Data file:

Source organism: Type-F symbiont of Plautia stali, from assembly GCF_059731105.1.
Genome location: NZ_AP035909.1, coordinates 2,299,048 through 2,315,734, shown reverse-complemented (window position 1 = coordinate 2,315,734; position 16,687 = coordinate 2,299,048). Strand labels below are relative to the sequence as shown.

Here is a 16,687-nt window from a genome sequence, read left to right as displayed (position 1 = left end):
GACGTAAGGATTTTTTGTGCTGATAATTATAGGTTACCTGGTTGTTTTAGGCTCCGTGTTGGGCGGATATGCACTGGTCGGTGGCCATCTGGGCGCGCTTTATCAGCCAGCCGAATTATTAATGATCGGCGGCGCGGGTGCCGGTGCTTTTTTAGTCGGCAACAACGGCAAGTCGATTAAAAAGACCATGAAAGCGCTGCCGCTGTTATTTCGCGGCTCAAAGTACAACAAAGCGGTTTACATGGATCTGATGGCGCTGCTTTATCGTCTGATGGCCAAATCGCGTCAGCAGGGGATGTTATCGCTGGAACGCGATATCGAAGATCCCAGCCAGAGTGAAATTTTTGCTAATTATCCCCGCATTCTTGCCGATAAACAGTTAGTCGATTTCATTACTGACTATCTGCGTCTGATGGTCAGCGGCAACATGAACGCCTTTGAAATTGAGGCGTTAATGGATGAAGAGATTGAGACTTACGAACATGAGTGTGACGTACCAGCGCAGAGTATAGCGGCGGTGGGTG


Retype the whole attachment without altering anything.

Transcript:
Source organism: Type-F symbiont of Plautia stali, from assembly GCF_059731105.1.
Genome location: NZ_AP035909.1, coordinates 2,299,048 through 2,315,734, shown reverse-complemented (window position 1 = coordinate 2,315,734; position 16,687 = coordinate 2,299,048). Strand labels below are relative to the sequence as shown.

Here is a 16,687-nt window from a genome sequence, read left to right as displayed (position 1 = left end):
GACGTAAGGATTTTTTGTGCTGATAATTATAGGTTACCTGGTTGTTTTAGGCTCCGTGTTGGGCGGATATGCACTGGTCGGTGGCCATCTGGGCGCGCTTTATCAGCCAGCCGAATTATTAATGATCGGCGGCGCGGGTGCCGGTGCTTTTTTAGTCGGCAACAACGGCAAGTCGATTAAAAAGACCATGAAAGCGCTGCCGCTGTTATTTCGCGGCTCAAAGTACAACAAAGCGGTTTACATGGATCTGATGGCGCTGCTTTATCGTCTGATGGCCAAATCGCGTCAGCAGGGGATGTTATCGCTGGAACGCGATATCGAAGATCCCAGCCAGAGTGAAATTTTTGCTAATTATCCCCGCATTCTTGCCGATAAACAGTTAGTCGATTTCATTACTGACTATCTGCGTCTGATGGTCAGCGGCAACATGAACGCCTTTGAAATTGAGGCGTTAATGGATGAAGAGATTGAGACTTACGAACATGAGTGTGACGTACCAGCGCAGAGTATAGCGGCGGTGGGTG